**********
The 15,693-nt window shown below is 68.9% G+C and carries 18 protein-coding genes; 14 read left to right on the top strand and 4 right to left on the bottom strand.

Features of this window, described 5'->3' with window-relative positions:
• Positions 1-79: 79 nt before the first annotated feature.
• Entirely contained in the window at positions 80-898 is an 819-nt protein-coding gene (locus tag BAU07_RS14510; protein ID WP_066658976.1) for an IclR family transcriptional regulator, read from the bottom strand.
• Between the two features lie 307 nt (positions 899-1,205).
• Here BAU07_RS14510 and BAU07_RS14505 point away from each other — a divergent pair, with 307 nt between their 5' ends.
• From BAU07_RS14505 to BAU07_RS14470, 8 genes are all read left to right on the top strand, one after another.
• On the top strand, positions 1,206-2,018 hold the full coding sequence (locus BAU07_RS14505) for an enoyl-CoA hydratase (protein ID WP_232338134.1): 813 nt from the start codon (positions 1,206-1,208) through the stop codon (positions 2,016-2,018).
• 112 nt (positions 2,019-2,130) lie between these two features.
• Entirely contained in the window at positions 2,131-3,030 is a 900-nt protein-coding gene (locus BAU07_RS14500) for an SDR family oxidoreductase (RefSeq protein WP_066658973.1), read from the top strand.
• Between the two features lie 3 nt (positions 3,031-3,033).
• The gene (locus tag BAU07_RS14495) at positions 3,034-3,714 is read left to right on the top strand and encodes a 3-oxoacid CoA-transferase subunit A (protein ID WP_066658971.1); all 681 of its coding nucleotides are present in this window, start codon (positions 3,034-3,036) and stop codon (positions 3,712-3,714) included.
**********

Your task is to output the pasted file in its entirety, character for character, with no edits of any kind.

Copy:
The 15,693-nt window shown below is 68.9% G+C and carries 18 protein-coding genes; 14 read left to right on the top strand and 4 right to left on the bottom strand.

Features of this window, described 5'->3' with window-relative positions:
• Positions 1-79: 79 nt before the first annotated feature.
• Entirely contained in the window at positions 80-898 is an 819-nt protein-coding gene (locus tag BAU07_RS14510; protein ID WP_066658976.1) for an IclR family transcriptional regulator, read from the bottom strand.
• Between the two features lie 307 nt (positions 899-1,205).
• Here BAU07_RS14510 and BAU07_RS14505 point away from each other — a divergent pair, with 307 nt between their 5' ends.
• From BAU07_RS14505 to BAU07_RS14470, 8 genes are all read left to right on the top strand, one after another.
• On the top strand, positions 1,206-2,018 hold the full coding sequence (locus BAU07_RS14505) for an enoyl-CoA hydratase (protein ID WP_232338134.1): 813 nt from the start codon (positions 1,206-1,208) through the stop codon (positions 2,016-2,018).
• 112 nt (positions 2,019-2,130) lie between these two features.
• Entirely contained in the window at positions 2,131-3,030 is a 900-nt protein-coding gene (locus BAU07_RS14500) for an SDR family oxidoreductase (RefSeq protein WP_066658973.1), read from the top strand.
• Between the two features lie 3 nt (positions 3,031-3,033).
• The gene (locus tag BAU07_RS14495) at positions 3,034-3,714 is read left to right on the top strand and encodes a 3-oxoacid CoA-transferase subunit A (protein ID WP_066658971.1); all 681 of its coding nucleotides are present in this window, start codon (positions 3,034-3,036) and stop codon (positions 3,712-3,714) included.